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Forklift Tractor Built From Garbage Truck
Nathan Strubhar's home-built bale handling loader tractor can pick up and stack six 3 by 4-ft. big square bales three high on a semi truck, or nine high in a barn.
    "It's better than a conventional loader tractor because it goes much faster down the highway, in fact over 60 mph, and can lift big square bales up to 27 ft. high," says Strubhar.
    He converted an old garbage truck into the "reversed", heavy duty forklift tractor. They use the rig in their baling and hay hauling business which serves the export market.
    "We decided we could save a lot of time and haul more bales if we had a machine that would both load and unload the bales real fast," says Nathan.
    The truck has two steering wheels, and the driver uses two separate sets of controls - the forward facing ones for highway use, and another set of controls for operating the 3-stage forklift mast equipped with a squeeze clamp. When using the forklift, the driver just slides across the cab into the seat on the opposite side, which faces the opposite direction and has its own set of operating controls.
    The forklift is powered by a hydraulic pump that's driven directly off the truck's crankshaft. Hydraulic control levers for the forklift mount next to the seat. The clamp can be moved side-to-side by a hydraulic cylinder, and it can also be tilted up and down. There's a moon roof in the cab to see up above when stacking bales.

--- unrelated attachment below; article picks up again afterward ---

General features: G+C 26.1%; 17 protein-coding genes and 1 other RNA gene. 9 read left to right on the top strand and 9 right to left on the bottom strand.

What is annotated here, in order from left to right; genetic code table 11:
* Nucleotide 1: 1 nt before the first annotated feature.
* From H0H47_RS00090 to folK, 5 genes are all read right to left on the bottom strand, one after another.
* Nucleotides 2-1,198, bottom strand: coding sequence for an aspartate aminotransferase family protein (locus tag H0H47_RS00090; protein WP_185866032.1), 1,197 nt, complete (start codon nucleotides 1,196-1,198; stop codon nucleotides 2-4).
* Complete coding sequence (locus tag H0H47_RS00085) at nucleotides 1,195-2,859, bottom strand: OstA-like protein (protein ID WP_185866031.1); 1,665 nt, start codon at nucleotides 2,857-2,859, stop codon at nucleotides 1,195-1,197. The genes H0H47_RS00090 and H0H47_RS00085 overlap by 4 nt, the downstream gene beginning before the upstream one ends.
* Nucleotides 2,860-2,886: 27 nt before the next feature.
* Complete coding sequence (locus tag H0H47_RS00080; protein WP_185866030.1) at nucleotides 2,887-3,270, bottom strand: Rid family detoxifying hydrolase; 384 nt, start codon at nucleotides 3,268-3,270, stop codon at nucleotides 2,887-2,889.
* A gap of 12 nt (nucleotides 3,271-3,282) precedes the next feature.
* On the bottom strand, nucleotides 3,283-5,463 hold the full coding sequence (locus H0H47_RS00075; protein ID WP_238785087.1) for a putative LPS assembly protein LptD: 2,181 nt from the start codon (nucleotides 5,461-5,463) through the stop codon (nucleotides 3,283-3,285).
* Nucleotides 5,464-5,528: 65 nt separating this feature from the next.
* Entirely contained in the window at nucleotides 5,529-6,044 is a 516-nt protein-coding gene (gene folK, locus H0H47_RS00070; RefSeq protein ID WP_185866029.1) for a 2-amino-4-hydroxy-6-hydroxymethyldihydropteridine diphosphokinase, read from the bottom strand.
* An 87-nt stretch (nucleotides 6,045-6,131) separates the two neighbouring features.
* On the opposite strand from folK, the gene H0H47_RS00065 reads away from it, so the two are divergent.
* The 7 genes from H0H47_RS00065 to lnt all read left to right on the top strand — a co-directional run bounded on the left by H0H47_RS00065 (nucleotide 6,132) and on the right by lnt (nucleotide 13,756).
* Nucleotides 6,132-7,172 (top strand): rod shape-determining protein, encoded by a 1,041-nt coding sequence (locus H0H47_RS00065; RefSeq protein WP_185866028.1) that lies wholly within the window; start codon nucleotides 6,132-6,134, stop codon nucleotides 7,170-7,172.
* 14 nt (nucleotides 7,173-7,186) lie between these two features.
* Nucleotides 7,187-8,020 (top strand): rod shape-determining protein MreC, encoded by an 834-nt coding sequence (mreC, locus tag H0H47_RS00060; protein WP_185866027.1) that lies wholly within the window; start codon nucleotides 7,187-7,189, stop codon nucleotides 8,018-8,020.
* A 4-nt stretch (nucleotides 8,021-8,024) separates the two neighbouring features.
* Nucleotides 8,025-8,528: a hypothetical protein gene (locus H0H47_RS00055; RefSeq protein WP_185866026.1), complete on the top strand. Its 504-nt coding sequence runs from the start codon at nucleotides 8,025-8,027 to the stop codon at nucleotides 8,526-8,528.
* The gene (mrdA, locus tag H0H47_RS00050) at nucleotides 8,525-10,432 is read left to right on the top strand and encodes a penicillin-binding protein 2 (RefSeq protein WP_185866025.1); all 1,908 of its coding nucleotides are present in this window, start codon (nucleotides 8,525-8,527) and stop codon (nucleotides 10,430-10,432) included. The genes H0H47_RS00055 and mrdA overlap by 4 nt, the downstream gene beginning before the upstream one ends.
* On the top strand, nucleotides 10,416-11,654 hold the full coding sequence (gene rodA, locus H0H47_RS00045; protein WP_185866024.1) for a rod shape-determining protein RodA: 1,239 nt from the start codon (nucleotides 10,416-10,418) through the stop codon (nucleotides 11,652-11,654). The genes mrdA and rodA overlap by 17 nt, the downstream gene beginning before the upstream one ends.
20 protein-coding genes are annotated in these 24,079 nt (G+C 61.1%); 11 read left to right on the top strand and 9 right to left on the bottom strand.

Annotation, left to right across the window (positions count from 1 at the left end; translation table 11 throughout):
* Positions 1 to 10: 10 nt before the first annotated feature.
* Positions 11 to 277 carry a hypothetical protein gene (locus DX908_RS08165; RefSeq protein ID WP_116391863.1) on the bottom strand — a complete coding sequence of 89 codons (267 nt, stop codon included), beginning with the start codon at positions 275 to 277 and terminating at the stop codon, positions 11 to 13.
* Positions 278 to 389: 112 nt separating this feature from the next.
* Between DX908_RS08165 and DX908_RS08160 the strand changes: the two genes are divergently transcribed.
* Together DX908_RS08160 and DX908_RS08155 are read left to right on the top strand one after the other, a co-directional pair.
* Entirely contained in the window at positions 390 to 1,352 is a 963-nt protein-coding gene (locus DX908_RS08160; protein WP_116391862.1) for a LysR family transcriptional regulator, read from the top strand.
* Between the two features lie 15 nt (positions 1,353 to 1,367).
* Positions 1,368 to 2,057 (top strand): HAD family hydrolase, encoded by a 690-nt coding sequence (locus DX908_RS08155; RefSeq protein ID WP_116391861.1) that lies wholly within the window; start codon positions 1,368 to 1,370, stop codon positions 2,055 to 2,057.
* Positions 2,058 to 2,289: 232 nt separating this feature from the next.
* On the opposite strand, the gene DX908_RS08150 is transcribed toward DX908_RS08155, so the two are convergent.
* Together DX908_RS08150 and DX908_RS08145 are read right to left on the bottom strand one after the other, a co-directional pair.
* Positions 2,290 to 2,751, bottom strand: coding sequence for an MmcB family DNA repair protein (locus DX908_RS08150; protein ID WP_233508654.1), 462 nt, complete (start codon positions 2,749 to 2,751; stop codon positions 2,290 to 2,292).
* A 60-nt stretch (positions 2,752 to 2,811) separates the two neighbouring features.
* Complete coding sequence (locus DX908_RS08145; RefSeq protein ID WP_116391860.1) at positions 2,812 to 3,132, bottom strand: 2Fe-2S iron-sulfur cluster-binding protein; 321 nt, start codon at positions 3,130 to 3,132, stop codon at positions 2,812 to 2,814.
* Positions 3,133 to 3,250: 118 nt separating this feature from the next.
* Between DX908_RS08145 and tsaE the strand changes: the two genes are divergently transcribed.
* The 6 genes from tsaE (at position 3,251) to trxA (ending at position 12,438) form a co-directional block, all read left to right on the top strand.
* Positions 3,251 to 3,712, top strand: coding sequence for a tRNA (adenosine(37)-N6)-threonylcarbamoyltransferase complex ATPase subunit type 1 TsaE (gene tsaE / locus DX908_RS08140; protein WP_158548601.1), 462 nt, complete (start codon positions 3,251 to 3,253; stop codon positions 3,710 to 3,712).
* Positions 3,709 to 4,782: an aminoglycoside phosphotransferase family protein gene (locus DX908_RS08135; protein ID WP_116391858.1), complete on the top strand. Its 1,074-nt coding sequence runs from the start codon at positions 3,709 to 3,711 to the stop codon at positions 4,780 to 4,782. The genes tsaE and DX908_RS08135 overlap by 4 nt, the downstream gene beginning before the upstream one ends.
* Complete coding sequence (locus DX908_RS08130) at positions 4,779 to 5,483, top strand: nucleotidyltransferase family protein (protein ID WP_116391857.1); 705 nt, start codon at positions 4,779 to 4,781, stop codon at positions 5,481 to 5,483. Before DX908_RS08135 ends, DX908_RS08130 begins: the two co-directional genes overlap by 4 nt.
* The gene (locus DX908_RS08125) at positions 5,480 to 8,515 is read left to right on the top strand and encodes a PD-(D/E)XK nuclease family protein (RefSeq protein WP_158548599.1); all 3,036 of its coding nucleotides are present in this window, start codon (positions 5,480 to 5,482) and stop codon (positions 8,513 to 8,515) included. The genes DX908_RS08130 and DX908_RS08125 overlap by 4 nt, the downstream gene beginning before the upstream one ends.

"We can load a semi truck with double trailers in nearly five minutes," says Nathan.
    He started with a 1979 garbage truck powered by an IH DT466, 220 hp diesel engine and Allison automatic transmission. He stripped the truck down to the frame, reconfiguring just about everything on it. "Virtually nothing on the truck is original except for the engine. Even the body and cab are home-built," says Nathan. "We converted the automatic transmission to an electronic shift transmission. It lets us switch gears by simply pressing a switch."
    The machine is equipped with the same type of exhaust system found on semi tractors - a 4-in. dia. pipe on top of a 12-in. dia. muffler.
    Nathan says he spent about $50,000 to build the loader tractor, which includes the $3,000 he paid for the garbage truck. "A comparable new machine like this would sell for at least $150,000," he notes.
    Contact: FARM SHOW Followup, Nathan Strubhar, 14407 Whiskey Hill Rd., Hubbard, Oregon 97032 (ph 505 402-7898; fax 206 338-2559; wits1@emypeople.net).

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2007 - Volume #31, Issue #6